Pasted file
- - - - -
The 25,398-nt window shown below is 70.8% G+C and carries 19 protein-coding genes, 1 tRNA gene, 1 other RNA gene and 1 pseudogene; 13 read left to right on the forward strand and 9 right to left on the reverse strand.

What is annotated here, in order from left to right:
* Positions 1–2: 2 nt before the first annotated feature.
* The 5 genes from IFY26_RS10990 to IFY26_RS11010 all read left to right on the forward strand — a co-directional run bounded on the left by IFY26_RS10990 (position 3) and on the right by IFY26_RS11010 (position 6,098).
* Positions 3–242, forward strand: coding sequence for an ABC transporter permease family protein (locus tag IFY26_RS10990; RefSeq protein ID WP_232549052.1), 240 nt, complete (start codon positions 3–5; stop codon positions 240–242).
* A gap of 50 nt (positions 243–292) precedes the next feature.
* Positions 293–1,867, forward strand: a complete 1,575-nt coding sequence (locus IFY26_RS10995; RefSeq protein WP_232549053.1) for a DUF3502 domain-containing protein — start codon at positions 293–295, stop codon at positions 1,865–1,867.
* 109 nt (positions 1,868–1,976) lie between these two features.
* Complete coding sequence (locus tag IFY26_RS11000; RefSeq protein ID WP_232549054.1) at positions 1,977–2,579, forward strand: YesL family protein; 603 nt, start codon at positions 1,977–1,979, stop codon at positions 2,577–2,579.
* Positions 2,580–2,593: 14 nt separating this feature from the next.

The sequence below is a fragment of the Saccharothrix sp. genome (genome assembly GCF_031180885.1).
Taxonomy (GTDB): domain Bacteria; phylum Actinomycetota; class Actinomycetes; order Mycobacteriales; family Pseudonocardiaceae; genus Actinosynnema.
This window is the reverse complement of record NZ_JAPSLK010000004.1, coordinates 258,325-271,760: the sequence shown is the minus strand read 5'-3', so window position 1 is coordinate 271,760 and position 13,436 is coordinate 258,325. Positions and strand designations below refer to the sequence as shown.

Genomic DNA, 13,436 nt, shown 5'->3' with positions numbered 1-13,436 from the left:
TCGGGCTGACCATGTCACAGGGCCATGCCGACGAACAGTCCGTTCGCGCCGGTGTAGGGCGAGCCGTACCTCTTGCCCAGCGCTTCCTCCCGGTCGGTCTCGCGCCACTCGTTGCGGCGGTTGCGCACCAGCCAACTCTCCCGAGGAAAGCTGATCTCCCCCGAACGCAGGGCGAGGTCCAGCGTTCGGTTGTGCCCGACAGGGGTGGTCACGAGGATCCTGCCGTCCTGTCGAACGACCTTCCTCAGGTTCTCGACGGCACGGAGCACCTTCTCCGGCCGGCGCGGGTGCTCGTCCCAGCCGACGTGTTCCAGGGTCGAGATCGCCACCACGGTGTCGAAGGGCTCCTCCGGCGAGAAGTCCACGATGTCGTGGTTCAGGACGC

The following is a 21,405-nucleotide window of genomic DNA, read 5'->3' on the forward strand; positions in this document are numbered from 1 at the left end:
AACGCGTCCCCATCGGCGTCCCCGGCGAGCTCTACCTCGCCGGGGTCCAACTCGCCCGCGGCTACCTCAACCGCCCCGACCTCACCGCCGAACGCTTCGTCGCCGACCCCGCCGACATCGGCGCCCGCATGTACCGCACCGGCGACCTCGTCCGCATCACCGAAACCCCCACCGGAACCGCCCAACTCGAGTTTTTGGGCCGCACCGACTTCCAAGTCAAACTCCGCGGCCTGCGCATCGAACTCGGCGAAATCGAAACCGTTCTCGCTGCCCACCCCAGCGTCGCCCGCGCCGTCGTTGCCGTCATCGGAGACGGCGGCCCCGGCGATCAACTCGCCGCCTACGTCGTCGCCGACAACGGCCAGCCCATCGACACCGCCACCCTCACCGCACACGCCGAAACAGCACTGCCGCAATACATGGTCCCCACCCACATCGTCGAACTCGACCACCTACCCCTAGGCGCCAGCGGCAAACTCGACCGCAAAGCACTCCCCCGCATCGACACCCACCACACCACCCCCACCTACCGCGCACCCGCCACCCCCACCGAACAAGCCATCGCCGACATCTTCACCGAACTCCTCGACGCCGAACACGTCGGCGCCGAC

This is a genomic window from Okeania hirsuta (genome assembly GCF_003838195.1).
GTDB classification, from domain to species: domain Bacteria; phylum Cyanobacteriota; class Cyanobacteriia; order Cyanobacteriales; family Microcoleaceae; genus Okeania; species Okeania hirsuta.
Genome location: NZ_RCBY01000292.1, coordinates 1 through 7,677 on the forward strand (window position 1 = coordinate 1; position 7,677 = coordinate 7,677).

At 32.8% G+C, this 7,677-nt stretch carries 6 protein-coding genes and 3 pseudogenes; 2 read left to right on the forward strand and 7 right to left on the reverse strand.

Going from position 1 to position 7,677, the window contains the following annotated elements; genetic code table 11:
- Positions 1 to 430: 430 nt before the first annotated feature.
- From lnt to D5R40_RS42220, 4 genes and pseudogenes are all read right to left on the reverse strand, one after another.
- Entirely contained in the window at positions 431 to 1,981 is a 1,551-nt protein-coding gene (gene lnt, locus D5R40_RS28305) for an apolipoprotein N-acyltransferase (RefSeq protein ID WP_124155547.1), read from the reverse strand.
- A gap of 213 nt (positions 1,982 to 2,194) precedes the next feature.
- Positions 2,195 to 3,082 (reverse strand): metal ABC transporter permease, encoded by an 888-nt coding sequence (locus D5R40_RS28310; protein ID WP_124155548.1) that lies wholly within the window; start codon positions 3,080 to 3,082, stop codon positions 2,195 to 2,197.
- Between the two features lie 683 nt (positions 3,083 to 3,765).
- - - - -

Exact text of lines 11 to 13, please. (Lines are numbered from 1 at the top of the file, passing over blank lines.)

The sequence below is a fragment of the Saccharothrix sp. genome (genome assembly GCF_031180885.1).
Taxonomy (GTDB): domain Bacteria; phylum Actinomycetota; class Actinomycetes; order Mycobacteriales; family Pseudonocardiaceae; genus Actinosynnema.
This window is the reverse complement of record NZ_JAPSLK010000004.1, coordinates 258,325-271,760: the sequence shown is the minus strand read 5'-3', so window position 1 is coordinate 271,760 and position 13,436 is coordinate 258,325. Positions and strand designations below refer to the sequence as shown.